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Philippa Cunniff

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Facing a Christmas Divorce? Collaborate, Don't Aggravate

Posted: 25/12/2013 15:19

There's no way to broach the subject of divorce at this time of year without feeling it somehow goes against the spirit of the season, but for a large number of families it's something which has to be faced very quickly after the last mulled wine has been drunk.

The period immediately post-Christmas is well-known to be one of the most common times of the year for separations. In my experience there tends to be two reasons for this. Firstly, the stress and pressure of Christmas - for which family politics has a lot to answer - can be the straw which breaks the camel's back in a marriage already showing signs of strain.

Secondly, few people want to separate immediately before the festive period, so many couples tough it out until the festive period is over, rather than surprising the rest of the family during The Snowman.

When people do decide to tackle the subject, it's very noticeable. A review of Google search trends between December and January paints a fairly stark picture, with a whole range of related terms taking a sharp upward spike. For example, between December 2012 and January 2013, the following was the UK search volume growth for these terms:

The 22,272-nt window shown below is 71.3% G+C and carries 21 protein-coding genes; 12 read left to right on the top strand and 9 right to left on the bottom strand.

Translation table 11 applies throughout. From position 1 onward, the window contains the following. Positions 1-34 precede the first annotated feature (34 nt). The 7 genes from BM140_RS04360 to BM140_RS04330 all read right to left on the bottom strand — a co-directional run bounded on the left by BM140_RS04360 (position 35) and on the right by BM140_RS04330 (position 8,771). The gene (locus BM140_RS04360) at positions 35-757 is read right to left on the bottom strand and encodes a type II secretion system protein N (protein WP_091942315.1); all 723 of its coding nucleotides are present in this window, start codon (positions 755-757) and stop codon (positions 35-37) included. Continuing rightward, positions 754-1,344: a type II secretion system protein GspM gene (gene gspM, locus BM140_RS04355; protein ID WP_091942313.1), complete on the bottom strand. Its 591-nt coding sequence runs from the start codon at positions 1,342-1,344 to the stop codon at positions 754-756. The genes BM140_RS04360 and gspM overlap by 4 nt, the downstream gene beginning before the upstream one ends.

• 'Divorce lawyers', from 880 to 1300;
• 'Divorce advice', from 5400 to 9900;
• 'Quickie divorce', from 1600 to 2900;
• 'Separation agreement', from 1000 to 1900;
• 'Family mediation', from 1300 to 2400

As the year wears on, those terms settle back down again, but I always come back to a full inbox on the first day after the Christmas break.

The break-up of a family is always difficult for everyone involved, regardless of whether one partner or both instigated the separation. Add children to the mix, and the whole thing becomes even more complex, and the need for sensitivity even more acute.

Note the last two search terms in the list above, though. Separation agreements and family mediation are increasingly used as ways in which a break-up can be kept as amicable as possible. Of course, the very process of divorce makes that a challenge, since emotions are high, and one or both partners may be struggling with feelings of hurt, humiliation, guilt, anger and more.

But particularly where children are part of the picture, many couples seek someone who can help them find common ground. A process known as collaborative law is being used more and more often by separating couples, with a view to finding the best outcome for everyone, and especially for the children. Very few people simply want a comrade-in-arms, since a drawn-out and bitter fight can be extremely upsetting and damaging for children.

In cases like these where I've been involved, couples have been able to agree a schedule where both parents are able to spend time with their kids, without the parental politics and games which so often go with that. Talking through issues can allow the family unit to continue to function, even to the extent that separated couples are able to meet at events like school parents' nights and family occasions without undue tension.

Taking the first step towards divorce is a major decision, which no-one takes lightly, and we should spare a thought for anyone wrestling with the issue at any time of year. Insofar as the breakdown of a marriage can ever yield a positive outcome, though, taking a more collaborative approach to divorce can at least remove some of the pain from the process.

 

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